Feature

Rethinking data protection strategies

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Time to change your thinking about data protection

If you're adding disk to your backup mix, try this step-by-step approach for faster backups and recoveries.


For years, IT administrators approached data protection the same way: They backed up data to tape, crossed their fingers that the backup process worked and was complete (that everything that needed to be backed up was actually backed up), and then prayed they'd never be asked to do a restore.

It wasn't pretty, but it was all administrators had available to them at the time, so it became the accepted practice. Everyone knew about the potential problems of backing up to tape, but no one said much about it. Backup had become "IT's dirty little secret." And, more importantly, no one did anything differently.

Today, we're more aware of the need to find and recover data quickly. The reason for our heightened awareness may be due to growing governmental and corporate scrutiny; the maturing of disk-based backup; the availability of higher density, lower cost disk drives in storage systems; the increasing availability of recovery-focused products; or the ongoing drain of rising data volumes. The reason doesn't matter; what's important is that a decisive shift has occurred and the industry no longer thinks about data protection in pure backup terms.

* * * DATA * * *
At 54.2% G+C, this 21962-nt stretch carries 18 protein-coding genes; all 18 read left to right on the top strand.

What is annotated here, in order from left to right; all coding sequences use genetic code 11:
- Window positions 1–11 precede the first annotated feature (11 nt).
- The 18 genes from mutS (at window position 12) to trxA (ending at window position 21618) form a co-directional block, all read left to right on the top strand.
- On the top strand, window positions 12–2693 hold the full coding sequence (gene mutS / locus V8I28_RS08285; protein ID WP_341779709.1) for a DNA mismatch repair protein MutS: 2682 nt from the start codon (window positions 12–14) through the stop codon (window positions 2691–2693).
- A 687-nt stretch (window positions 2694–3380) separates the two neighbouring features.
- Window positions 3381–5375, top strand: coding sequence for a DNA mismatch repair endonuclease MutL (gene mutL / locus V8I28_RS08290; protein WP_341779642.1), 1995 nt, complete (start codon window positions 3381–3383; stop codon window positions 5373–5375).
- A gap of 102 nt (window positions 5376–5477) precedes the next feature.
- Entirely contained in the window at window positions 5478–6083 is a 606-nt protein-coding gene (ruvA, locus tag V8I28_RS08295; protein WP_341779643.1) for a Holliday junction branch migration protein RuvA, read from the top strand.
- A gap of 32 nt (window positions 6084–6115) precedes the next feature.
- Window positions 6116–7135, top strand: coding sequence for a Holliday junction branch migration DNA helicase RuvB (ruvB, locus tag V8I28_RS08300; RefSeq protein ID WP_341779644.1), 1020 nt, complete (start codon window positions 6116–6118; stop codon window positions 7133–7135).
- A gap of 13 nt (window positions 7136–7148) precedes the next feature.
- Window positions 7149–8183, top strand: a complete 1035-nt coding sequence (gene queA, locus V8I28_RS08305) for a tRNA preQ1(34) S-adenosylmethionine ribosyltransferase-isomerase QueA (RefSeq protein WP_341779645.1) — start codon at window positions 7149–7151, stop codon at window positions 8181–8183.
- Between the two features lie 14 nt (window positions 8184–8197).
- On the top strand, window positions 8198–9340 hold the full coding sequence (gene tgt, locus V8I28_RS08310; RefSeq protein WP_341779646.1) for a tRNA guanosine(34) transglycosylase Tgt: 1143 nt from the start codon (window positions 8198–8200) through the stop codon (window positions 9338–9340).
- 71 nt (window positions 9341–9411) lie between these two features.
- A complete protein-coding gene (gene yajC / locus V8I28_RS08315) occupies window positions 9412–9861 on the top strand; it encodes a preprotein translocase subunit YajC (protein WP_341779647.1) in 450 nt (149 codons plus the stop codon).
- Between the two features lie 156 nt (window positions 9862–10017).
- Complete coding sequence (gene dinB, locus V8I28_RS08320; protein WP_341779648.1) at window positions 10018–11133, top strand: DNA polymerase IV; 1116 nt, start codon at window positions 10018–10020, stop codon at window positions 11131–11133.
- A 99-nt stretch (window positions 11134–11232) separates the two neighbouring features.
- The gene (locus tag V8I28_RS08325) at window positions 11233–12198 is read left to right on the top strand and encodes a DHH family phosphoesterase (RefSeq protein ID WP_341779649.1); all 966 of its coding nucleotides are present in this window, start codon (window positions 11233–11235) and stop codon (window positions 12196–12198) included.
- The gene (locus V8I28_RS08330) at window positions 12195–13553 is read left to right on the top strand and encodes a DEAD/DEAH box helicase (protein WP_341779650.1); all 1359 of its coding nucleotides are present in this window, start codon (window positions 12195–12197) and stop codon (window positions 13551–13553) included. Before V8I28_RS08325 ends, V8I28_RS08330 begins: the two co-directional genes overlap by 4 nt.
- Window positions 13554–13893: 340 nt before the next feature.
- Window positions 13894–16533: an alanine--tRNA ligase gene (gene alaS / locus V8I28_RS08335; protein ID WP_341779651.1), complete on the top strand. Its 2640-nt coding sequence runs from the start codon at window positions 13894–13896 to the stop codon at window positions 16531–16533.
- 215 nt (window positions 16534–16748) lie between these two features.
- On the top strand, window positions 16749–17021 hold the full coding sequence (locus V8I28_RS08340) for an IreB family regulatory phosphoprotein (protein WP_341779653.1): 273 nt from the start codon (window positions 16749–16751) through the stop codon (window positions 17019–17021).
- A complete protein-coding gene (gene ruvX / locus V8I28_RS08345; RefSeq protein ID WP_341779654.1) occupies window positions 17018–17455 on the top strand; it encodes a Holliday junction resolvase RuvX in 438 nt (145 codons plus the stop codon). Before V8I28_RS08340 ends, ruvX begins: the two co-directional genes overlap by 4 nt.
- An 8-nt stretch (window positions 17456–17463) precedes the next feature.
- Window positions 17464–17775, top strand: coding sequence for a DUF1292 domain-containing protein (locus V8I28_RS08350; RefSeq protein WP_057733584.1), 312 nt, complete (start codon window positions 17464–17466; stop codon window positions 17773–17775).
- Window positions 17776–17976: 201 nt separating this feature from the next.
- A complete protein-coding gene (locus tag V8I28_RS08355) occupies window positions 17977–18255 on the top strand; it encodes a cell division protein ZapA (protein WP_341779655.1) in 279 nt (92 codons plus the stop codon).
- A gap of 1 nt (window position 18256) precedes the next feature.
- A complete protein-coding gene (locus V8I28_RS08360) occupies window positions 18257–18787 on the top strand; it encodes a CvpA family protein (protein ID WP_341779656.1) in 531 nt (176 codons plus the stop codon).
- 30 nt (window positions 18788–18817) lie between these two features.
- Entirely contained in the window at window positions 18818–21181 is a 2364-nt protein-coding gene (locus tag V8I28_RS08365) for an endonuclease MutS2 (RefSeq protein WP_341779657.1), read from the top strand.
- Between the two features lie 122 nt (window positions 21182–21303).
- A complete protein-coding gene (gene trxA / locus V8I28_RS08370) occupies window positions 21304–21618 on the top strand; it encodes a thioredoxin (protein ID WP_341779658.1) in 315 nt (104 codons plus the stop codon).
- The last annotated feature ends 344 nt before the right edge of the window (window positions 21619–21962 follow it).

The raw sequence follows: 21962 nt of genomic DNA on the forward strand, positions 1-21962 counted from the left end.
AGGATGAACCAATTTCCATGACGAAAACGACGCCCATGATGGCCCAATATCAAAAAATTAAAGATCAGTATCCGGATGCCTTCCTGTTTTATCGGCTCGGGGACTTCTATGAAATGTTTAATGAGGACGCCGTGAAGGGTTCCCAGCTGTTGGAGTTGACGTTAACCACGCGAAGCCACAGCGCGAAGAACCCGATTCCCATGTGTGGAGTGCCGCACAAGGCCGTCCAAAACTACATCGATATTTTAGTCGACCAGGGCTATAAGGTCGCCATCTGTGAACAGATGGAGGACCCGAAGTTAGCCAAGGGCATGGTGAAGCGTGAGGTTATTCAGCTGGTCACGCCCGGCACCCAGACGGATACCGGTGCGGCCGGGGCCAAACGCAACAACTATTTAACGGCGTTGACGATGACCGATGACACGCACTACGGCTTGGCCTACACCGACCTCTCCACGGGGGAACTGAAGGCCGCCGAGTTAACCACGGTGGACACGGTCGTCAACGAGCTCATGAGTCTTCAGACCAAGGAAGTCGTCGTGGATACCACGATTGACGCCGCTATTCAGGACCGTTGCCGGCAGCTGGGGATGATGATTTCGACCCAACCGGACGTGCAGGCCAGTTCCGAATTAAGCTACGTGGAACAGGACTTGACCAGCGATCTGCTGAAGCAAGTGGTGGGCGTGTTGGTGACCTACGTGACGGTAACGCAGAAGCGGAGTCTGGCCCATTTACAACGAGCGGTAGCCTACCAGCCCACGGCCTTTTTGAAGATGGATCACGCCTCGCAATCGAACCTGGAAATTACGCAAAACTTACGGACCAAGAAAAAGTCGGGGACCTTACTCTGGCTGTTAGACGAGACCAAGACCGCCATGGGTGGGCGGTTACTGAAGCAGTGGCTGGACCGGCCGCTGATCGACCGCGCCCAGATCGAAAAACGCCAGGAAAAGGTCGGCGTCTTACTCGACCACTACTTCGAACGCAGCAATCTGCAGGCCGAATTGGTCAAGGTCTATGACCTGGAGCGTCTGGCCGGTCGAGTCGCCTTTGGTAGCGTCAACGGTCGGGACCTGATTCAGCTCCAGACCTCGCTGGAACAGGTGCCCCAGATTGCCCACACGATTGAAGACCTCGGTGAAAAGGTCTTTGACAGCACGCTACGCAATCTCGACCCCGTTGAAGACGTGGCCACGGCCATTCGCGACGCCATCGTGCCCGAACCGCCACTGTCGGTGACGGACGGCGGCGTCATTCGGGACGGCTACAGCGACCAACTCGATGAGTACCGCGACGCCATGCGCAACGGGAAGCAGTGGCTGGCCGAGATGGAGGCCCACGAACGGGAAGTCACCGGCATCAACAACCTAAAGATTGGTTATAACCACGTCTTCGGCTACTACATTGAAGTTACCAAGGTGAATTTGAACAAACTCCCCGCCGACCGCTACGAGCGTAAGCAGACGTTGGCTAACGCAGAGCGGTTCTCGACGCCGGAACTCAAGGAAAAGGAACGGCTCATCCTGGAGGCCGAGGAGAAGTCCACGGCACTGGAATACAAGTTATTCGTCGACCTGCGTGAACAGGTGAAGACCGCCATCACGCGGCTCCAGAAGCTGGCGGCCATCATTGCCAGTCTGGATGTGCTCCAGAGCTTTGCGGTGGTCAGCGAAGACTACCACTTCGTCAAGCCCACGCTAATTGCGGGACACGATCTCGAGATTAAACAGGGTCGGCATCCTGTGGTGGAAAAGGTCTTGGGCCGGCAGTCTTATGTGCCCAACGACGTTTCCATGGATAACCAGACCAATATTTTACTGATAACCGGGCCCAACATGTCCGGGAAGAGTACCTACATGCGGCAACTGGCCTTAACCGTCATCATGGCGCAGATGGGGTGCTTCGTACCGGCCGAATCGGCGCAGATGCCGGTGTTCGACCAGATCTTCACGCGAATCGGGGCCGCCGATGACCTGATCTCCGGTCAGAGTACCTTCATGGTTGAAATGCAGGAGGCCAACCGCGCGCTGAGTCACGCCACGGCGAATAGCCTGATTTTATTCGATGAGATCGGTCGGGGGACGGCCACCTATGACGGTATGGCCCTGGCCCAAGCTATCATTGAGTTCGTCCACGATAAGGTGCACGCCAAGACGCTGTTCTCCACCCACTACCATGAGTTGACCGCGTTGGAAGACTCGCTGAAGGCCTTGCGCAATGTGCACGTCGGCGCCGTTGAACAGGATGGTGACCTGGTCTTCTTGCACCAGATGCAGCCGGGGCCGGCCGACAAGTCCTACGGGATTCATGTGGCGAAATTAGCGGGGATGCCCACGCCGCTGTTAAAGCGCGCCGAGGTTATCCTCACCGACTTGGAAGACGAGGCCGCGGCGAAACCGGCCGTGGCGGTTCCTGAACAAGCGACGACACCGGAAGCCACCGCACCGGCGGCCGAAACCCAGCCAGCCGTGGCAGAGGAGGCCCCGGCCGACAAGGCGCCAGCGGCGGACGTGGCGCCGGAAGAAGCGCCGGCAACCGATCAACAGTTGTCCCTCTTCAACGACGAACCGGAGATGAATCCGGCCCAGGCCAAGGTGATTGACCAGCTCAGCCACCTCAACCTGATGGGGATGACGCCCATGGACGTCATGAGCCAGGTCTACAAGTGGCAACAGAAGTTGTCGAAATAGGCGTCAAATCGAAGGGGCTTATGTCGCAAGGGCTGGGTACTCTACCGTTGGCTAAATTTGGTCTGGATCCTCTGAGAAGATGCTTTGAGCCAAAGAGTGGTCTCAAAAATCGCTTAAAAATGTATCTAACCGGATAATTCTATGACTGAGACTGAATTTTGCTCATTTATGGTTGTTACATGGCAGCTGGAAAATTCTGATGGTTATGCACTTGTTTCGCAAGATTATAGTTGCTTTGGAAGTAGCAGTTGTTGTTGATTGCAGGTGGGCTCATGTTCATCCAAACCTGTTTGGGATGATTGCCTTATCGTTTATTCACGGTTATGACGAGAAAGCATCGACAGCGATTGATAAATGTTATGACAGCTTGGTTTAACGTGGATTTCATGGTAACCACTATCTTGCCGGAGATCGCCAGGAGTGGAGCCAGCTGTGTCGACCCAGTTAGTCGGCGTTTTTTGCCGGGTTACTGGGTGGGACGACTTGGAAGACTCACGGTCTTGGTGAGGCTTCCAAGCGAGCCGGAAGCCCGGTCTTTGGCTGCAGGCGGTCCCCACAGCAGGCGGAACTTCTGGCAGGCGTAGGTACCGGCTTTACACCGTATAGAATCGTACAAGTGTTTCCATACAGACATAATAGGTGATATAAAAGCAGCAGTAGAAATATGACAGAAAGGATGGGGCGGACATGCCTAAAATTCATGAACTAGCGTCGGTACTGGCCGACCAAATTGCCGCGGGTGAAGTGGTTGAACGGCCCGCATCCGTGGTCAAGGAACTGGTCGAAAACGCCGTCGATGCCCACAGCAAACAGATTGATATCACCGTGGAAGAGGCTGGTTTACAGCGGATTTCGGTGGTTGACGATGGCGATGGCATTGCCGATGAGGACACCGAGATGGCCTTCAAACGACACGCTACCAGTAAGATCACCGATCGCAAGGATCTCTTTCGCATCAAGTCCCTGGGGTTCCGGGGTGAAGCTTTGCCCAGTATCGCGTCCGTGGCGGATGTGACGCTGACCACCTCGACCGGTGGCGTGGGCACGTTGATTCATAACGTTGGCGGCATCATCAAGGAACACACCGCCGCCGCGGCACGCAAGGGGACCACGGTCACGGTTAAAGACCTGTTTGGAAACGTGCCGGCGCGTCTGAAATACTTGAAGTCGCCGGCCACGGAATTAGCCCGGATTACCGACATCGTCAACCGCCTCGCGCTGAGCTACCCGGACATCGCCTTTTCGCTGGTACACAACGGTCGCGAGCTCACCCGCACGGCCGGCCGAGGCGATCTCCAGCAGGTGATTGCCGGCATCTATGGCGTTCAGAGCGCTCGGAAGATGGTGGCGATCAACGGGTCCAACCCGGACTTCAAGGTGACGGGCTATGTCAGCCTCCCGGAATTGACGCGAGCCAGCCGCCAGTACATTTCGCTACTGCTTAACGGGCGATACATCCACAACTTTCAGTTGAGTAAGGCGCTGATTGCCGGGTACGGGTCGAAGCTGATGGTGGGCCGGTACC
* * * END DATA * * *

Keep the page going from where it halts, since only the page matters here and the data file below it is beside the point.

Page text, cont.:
After all, what good is backing up data if you can't restore it when you need to? It's a

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question whose answer goes without saying, but given the history of the data protection market, it's one the Enterprise Strategy Group (ESG) believes organizations should continually ask themselves, especially as their business objectives change.

The bottom line is that it's no longer a question of if data can be restored, but how quickly it can be recovered and how much data loss an organization can tolerate. It's about making sure that recovery time objectives and recovery point objectives (RTOs/RPOs) match the value of data at any given point in the data lifecycle. It's also about being "recovery minded."

This was first published in September 2006

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